Religions Disarm Women: Exhibit 1, Tom & Katie

from Flickr user Wamponi

I don’t really follow celebrity gossip.

But I’ve wondered what the hell was happening in Katie Holmes’s head when she married Tom Cruise.  His notorious religious zealotry would be enough to scare me away.  And the seventeen year age difference.  Sometimes I feel like being four years my partner’s junior is too much.

I used to work at a fancy restaurant that hosted the local Scientology clan, and those folks were SOOO cagey!  They closed the doors during their “meetings” (which appeared, from the window of the kitchen door through which I spied, to be fundraising sessions), wouldn’t even let us in to refill their coffees, and they were fastidious about collecting ALL of their documents and paperwork before leaving.  Which, if you’ve ever waited tables for business or church luncheons/dinners, you know is weird.  Typically, after those sorts of things, every surface is cluttered with piles of papers, folders, pamphlets, stickers, bookmarks, etc.

And I’ve always thought Tom Cruise was creepy, even when I was a kid, before I knew that there was such a thing as scientology.  In fact, my grandma was Christian Scientist, and for a long time, I thought that Scientology was the short version of Christian Scientist.

Maybe it’s his role in Magnolia that did it for me, and Katie Holmes’s role in Wonder Boys that made me feel like she’s a kindred spirit, but crazy lives in the eyes, and Cruise’s little ferret beads have always struck me as off.  Even in interviews, when he’s trying to be glib and good-natured, it seems like there’s a violent tide ebbing just below the veneer.

So over these years when I’ve thought about Katie Holmes and Tom Cruise, I have pictured her, bruised below the neck and cowering under the stairs, moist eyes, praying that Suri doesn’t wake up. Or I have imagined her brainwashed, copying from L. Ron Hubbard’s science fiction every day.

And then I read this article about how Christian women are sometimes convinced by emotionally or physically abusive men that God says to stay put, or they are self-imprisoned, they believe it is their duty to God to endure.  The piece is a book review of sorts.  But it’s frank and openly critical of that mindset, from the perspective of a Christian woman. Here’s a taste:

To begin with, the author assumes that only those husbands who abandon their faith become angry, bitter, and abusive — and she offers no help for women whose abusive husbands are fully committed Christians acting in accordance with patriarchal teachings derived from the bible; she quotes random bible verses out of context to convince abused women that they are safe from actual violent abuse so long as they remain close to God; she appears to believe a woman’s display of piety (praying out loud for her abuser and telling him that she is giving him over to the Lord, for example) is the way to truly intimidate her abusive husband and get him to back off; she advises victims not to “make the abuse worse” by reacting to their abusers’ anger (followed by the whiplash-inducing about-face when she admonishes victims to never allow anyone to convince you that the abuse is your fault); and to top it all off, the author encourages abuse victims to take charge of their lives by finding a hobby.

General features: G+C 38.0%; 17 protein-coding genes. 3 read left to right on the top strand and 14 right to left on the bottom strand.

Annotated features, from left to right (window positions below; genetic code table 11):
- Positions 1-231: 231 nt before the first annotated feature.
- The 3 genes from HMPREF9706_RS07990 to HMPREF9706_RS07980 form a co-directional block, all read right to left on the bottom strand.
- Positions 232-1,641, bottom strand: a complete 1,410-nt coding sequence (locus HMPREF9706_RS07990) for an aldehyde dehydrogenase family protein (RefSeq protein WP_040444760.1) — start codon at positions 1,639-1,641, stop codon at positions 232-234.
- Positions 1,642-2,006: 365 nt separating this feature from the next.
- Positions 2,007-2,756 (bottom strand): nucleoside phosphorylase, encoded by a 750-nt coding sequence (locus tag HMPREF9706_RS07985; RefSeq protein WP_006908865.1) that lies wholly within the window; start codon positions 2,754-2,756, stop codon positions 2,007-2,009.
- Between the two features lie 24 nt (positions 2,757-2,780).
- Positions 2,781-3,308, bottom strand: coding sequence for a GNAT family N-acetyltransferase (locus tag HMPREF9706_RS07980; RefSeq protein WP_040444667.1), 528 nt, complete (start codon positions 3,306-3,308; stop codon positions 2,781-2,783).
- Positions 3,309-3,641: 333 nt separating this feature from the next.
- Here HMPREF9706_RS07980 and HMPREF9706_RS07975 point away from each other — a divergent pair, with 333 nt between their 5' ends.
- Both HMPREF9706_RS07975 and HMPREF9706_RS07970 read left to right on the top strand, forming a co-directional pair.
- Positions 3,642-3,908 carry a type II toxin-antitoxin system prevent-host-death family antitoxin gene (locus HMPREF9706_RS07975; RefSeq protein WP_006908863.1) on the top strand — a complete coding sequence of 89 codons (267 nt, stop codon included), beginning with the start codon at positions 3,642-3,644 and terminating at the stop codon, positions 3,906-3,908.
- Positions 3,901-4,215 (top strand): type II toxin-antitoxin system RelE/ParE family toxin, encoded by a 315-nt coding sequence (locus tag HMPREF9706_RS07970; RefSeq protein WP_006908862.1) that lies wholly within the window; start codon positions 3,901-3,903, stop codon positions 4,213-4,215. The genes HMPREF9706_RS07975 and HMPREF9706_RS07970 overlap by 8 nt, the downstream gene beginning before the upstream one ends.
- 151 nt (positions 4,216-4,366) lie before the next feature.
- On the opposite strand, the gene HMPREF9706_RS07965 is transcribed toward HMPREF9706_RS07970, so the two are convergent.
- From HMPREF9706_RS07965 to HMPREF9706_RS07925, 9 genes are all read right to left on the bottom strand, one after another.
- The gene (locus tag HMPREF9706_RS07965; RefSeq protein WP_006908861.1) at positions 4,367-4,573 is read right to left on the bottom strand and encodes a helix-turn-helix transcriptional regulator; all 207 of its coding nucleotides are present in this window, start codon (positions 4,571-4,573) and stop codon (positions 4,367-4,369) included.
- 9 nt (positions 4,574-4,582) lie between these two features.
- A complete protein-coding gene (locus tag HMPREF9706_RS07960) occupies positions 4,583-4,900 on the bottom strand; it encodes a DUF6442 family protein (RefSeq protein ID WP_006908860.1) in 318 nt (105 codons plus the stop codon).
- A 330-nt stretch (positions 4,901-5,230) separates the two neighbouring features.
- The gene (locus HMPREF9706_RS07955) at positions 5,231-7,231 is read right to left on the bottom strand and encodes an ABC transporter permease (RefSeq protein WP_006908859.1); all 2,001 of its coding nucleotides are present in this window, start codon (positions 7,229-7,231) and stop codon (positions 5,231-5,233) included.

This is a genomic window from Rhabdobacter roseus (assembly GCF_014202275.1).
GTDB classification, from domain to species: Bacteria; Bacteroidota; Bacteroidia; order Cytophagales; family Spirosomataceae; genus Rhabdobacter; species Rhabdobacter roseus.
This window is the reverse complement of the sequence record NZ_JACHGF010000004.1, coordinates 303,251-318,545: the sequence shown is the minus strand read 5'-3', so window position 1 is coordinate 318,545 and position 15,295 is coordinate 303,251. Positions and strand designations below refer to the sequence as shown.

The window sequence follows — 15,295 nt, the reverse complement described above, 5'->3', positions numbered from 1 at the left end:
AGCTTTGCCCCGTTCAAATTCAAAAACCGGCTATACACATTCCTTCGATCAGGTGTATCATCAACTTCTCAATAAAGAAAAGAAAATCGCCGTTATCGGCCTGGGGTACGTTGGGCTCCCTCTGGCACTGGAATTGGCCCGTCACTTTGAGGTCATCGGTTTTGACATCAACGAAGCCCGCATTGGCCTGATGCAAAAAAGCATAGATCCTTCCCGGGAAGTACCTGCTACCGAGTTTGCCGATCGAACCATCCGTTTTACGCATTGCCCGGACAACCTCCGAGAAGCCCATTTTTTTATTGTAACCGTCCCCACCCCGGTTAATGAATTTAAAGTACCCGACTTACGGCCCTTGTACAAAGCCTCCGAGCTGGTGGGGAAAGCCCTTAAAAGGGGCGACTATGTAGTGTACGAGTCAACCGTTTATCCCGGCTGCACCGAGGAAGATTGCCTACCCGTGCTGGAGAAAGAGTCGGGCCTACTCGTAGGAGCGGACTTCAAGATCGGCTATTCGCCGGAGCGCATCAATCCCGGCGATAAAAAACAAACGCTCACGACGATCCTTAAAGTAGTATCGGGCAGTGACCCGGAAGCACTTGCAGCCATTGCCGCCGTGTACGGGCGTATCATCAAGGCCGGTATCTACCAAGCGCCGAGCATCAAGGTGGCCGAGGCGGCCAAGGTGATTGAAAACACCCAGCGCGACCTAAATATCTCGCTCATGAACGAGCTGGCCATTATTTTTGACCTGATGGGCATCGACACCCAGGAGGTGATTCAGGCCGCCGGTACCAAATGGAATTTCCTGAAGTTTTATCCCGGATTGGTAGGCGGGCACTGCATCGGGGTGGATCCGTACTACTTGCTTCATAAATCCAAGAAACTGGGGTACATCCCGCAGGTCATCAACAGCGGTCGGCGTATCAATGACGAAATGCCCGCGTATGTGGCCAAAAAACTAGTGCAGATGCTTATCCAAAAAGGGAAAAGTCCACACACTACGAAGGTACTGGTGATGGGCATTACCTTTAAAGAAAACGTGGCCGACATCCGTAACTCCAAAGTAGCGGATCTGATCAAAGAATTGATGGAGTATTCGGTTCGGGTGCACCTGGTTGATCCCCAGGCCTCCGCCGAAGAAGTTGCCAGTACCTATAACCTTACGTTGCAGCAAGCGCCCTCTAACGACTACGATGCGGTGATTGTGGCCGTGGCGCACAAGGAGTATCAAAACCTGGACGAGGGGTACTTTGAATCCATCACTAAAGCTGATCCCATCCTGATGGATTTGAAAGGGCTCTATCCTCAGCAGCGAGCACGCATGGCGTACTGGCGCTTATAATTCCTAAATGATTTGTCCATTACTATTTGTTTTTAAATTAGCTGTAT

Laughable, isn’t it?

I have read, though I don’t recall where, perhaps on Facebook? that some women who wear burqas and participate in the other religiously mandated demurring view this as a feminist behavior.  And as a fair-minded feminist, I have to concede that it is their right to do that if it pleases them.  But I also have to wonder if they would feel the same if they could separate themselves from their contexts intellectually.  What mammal enjoys being caged?  Don’t we cage felons as a matter of punishment?  Don’t we cage people for lesser offenses than domestic violence, however it shapes itself? Don’t we make it insanely difficult for women to seek protection from physical and non-physical abuse for themselves and their children?  Isn’t there a kind of prevailing sense that “she deserved it”? What is a Burqa if it is not a cage?